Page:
How do social dominance and minority influence affect the collaboration of refugee services? : a thesis presented in partial fulfilment of the requirements for the degree of Master of Science in Psychology at Massey University, Albany, New Zealand

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Social Dominance Theory has problematic implications for humanitarian work: It suggests that stakeholders of the humanitarian sector collectively maintain the social hierarchies that disadvantage the very minorities that they are supposed to empower. Minority Influence Theory, on the other hand, suggests that social innovation in the humanitarian sector can emerge from the bottom-up, thus against the grain of social hierarchies. This thesis explores for the refugee service sector of Auckland, New Zealand, (a) if former refugees are indeed marginalised within the inter-organisational context that is supposed to empower them, (b) if this has detrimental effects on the sector’s performance, and (c) if fostering minority influence might alleviate such effects. The first research question was approached through a stakeholder analysis, which revealed that the social hierarchies within the refugee service sector indeed mirror the marginalisation of former refugees in general New Zealand society. Then, stories of positive and negative incidents of collaboration in the sector were analysed through the lenses of Social Dominance Theory and Minority Influence Theory. A thematic analysis of negative incidents of collaboration gathered accounts of discrimination through disregard, as well as legitimising myths. The latter concerned the inaccessibility of services, confounding participation with collaboration, voluntarism as unambiguously positive, feelings of indebtedness among former refugees, and the false belief in opportunities in New Zealand. These findings support the idea that social dominance perpetuates social hierarchies in the refugee service sector and thereby negatively affects its performance. However, the assumptions of Social Dominance Theory concerning behavioural asymmetry did not match the data, which indicates different root causes of social dominance than claimed by the theory’s authors. Stories of successful collaboration involved factors that facilitate minority influence, such as finding consistency, appealing to common values, enough time, bottom-up accountability in the form of community ownership, and trust. This suggests that facilitating minority influence in the Auckland refugee service sector simultaneously facilitates collaboration. Social Dominance Theory and Minority Influence Theory proved to be instrumental to analysing problems within the inter-organisational context of refugee services and for finding indications for future research and better practice.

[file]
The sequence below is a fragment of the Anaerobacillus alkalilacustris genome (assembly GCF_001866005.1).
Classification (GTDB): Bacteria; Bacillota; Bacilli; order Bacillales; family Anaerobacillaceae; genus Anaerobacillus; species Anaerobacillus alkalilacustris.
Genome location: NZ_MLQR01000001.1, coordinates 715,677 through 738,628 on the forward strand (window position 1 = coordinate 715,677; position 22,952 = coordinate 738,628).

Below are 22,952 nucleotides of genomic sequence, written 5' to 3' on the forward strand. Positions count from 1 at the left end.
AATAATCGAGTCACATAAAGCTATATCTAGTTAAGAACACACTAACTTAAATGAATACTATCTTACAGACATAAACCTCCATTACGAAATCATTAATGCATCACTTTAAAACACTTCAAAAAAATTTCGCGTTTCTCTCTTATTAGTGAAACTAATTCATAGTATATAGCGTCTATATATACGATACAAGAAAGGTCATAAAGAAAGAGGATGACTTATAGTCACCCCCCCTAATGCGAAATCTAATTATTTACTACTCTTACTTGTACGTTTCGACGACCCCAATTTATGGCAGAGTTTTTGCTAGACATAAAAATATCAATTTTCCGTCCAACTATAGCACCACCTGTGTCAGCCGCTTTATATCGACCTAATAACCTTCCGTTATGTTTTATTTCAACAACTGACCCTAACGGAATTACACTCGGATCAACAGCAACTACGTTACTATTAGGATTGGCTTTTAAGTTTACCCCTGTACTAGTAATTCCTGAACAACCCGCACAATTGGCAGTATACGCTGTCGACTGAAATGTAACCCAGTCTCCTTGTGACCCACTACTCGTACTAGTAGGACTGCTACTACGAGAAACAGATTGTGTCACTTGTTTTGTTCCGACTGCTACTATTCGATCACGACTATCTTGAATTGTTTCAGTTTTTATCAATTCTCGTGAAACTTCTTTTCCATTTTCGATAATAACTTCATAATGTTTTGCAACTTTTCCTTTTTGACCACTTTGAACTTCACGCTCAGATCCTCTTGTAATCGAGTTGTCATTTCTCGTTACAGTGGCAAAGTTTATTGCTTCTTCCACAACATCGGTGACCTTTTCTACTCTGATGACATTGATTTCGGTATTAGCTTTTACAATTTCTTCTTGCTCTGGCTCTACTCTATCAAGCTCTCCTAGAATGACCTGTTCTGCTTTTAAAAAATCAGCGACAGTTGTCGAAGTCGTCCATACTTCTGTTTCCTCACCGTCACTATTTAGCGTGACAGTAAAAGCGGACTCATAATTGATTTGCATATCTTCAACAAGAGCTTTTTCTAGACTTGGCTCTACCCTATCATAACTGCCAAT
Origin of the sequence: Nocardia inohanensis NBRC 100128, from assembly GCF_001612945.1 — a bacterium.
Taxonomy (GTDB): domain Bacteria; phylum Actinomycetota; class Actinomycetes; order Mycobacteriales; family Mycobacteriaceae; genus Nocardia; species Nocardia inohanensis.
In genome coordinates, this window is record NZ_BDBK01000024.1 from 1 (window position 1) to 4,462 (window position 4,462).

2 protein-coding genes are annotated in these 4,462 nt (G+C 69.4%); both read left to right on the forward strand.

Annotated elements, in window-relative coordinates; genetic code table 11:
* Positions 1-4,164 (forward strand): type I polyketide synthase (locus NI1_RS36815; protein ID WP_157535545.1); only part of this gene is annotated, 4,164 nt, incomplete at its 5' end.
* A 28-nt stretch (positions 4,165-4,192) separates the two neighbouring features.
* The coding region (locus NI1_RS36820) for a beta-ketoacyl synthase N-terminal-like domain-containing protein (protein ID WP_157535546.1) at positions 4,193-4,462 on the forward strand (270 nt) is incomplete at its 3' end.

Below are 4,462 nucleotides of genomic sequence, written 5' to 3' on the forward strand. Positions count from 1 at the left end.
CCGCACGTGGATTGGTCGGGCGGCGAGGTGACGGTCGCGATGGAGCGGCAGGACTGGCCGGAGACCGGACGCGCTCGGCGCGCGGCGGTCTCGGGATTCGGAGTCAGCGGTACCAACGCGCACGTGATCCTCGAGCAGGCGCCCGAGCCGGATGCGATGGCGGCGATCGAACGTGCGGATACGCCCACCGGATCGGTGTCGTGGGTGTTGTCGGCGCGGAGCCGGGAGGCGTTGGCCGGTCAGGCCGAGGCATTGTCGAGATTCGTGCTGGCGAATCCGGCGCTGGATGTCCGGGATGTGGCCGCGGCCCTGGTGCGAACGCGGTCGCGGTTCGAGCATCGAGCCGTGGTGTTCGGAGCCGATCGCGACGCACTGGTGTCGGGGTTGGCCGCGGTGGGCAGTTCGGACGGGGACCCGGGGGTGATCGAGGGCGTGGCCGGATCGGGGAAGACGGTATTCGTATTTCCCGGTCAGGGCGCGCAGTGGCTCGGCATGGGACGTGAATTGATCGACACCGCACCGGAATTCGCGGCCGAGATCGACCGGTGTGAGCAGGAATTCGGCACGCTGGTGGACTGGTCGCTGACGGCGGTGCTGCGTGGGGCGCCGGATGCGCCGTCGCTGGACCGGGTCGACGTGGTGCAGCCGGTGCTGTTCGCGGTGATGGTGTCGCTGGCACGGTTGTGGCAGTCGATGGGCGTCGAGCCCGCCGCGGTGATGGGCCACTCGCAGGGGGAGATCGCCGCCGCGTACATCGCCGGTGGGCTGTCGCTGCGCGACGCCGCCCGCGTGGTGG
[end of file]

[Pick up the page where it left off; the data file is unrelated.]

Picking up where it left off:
Refugees, Services for, Social Dominance Theory, Minority Influence Theory, Voluntarism, Dominance (Psychology), Organisational behaviour, Auckland, New Zealand, Research Subject Categories::SOCIAL SCIENCES::Social sciences::Psychology